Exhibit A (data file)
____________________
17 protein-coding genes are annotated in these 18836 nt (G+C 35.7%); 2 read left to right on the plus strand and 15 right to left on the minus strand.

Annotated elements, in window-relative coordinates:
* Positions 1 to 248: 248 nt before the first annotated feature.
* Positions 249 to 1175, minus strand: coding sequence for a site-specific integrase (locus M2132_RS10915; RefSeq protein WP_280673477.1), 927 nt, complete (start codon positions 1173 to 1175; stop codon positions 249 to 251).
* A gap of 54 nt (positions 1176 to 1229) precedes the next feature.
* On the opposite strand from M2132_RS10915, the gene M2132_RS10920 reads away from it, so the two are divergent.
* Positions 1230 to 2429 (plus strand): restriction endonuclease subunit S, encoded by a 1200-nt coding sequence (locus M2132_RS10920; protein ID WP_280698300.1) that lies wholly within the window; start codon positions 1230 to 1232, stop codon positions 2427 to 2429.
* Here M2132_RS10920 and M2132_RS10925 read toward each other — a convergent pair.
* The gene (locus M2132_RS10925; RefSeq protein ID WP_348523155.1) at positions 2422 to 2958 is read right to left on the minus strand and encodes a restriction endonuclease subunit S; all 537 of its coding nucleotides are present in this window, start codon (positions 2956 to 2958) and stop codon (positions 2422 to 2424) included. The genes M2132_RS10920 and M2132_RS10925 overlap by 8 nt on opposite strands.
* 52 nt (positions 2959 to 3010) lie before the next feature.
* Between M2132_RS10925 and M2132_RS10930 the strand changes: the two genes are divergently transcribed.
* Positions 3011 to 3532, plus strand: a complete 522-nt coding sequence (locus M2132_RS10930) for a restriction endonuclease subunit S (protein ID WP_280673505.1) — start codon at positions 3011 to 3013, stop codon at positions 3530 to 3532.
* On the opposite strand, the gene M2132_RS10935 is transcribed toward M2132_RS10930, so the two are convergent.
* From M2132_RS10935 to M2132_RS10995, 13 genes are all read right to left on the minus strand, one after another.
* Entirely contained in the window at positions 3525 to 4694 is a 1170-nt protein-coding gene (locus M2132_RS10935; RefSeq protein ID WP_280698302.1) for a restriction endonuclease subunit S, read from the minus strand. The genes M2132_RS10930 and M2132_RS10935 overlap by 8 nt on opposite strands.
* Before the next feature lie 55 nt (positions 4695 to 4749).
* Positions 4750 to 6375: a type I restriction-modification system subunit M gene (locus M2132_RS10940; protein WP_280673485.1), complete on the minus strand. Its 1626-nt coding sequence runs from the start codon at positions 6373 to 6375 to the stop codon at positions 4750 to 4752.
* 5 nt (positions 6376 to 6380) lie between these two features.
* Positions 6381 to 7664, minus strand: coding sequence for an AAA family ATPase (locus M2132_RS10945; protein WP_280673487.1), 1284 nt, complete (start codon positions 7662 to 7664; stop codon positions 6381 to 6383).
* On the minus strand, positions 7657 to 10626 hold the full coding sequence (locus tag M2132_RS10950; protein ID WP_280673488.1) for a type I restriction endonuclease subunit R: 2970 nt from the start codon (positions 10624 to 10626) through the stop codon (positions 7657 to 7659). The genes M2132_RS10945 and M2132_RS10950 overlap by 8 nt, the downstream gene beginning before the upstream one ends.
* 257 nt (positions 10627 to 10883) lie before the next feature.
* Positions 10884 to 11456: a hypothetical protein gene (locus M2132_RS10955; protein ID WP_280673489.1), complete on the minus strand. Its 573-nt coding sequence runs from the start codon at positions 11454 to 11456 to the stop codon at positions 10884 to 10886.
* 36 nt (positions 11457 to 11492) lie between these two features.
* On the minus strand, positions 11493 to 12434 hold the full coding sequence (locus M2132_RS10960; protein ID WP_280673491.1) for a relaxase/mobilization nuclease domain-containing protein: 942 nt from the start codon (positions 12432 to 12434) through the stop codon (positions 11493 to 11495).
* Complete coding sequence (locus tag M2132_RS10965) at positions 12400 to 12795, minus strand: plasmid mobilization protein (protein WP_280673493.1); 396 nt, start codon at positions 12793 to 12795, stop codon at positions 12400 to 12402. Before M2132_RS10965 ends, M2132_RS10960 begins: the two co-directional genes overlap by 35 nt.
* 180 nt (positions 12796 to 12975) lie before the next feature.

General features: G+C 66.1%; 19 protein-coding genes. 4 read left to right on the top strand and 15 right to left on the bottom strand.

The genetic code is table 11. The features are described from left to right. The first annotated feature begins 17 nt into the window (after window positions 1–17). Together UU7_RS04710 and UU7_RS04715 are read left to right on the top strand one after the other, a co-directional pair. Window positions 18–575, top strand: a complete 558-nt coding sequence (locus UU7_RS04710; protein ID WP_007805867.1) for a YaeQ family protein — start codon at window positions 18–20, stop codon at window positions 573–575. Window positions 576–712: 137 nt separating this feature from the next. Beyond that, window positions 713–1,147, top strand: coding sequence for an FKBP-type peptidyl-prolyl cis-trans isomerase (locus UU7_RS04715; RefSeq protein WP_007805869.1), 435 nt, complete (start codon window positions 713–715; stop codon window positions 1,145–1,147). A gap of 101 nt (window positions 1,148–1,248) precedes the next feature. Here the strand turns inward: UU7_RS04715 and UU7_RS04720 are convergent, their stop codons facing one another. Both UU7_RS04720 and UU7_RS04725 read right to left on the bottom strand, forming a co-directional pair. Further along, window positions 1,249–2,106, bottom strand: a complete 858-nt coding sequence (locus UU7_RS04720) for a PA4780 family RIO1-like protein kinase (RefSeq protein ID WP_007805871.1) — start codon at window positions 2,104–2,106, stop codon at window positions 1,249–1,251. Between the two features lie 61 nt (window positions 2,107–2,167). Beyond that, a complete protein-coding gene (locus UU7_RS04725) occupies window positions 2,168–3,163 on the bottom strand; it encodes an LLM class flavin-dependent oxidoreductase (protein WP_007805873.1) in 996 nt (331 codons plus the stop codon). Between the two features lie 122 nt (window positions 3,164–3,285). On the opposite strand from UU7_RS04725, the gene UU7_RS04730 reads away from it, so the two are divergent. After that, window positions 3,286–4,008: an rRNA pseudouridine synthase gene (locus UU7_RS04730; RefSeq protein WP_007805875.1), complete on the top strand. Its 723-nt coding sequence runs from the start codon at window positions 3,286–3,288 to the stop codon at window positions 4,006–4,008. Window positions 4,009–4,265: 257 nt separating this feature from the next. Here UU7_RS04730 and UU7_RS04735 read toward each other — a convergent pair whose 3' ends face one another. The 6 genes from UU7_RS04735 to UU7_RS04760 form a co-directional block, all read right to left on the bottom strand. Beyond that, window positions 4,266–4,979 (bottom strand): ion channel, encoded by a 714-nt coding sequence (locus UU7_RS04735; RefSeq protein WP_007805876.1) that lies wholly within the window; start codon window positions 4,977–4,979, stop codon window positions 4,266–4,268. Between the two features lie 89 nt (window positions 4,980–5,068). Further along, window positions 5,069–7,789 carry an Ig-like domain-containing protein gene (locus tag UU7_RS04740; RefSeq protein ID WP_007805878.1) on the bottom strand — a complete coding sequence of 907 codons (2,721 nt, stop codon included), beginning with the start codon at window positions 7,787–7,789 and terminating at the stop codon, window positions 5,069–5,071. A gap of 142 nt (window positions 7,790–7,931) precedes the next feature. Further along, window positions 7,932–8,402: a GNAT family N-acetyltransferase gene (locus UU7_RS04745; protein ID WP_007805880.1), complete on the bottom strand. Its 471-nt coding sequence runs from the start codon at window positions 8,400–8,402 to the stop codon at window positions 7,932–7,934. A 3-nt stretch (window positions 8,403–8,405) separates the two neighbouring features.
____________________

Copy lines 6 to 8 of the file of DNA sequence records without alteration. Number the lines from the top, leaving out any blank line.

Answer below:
* On the opposite strand from M2132_RS10915, the gene M2132_RS10920 reads away from it, so the two are divergent.
* Positions 1230 to 2429 (plus strand): restriction endonuclease subunit S, encoded by a 1200-nt coding sequence (locus M2132_RS10920; protein ID WP_280698300.1) that lies wholly within the window; start codon positions 1230 to 1232, stop codon positions 2427 to 2429.
* Here M2132_RS10920 and M2132_RS10925 read toward each other — a convergent pair.